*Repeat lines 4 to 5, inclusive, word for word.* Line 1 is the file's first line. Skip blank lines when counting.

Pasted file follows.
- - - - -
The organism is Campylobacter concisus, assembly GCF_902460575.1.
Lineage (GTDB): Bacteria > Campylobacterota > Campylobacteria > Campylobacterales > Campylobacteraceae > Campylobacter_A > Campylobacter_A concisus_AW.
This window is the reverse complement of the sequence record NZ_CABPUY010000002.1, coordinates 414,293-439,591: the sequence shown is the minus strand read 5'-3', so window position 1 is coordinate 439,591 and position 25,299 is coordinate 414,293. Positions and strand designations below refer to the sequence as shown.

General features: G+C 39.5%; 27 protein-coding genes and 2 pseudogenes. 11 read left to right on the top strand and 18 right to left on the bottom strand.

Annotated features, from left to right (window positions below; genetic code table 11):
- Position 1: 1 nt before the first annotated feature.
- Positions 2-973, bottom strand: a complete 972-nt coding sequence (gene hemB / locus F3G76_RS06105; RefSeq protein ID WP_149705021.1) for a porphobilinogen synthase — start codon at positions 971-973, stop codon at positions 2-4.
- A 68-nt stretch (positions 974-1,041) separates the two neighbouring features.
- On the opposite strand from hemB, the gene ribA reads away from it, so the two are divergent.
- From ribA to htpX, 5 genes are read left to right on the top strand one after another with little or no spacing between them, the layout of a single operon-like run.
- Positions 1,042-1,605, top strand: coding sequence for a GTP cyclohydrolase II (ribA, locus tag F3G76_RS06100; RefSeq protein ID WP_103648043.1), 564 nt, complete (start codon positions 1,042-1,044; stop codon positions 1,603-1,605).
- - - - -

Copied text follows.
General features: G+C 39.5%; 27 protein-coding genes and 2 pseudogenes. 11 read left to right on the top strand and 18 right to left on the bottom strand.

Annotated features, from left to right (window positions below; genetic code table 11):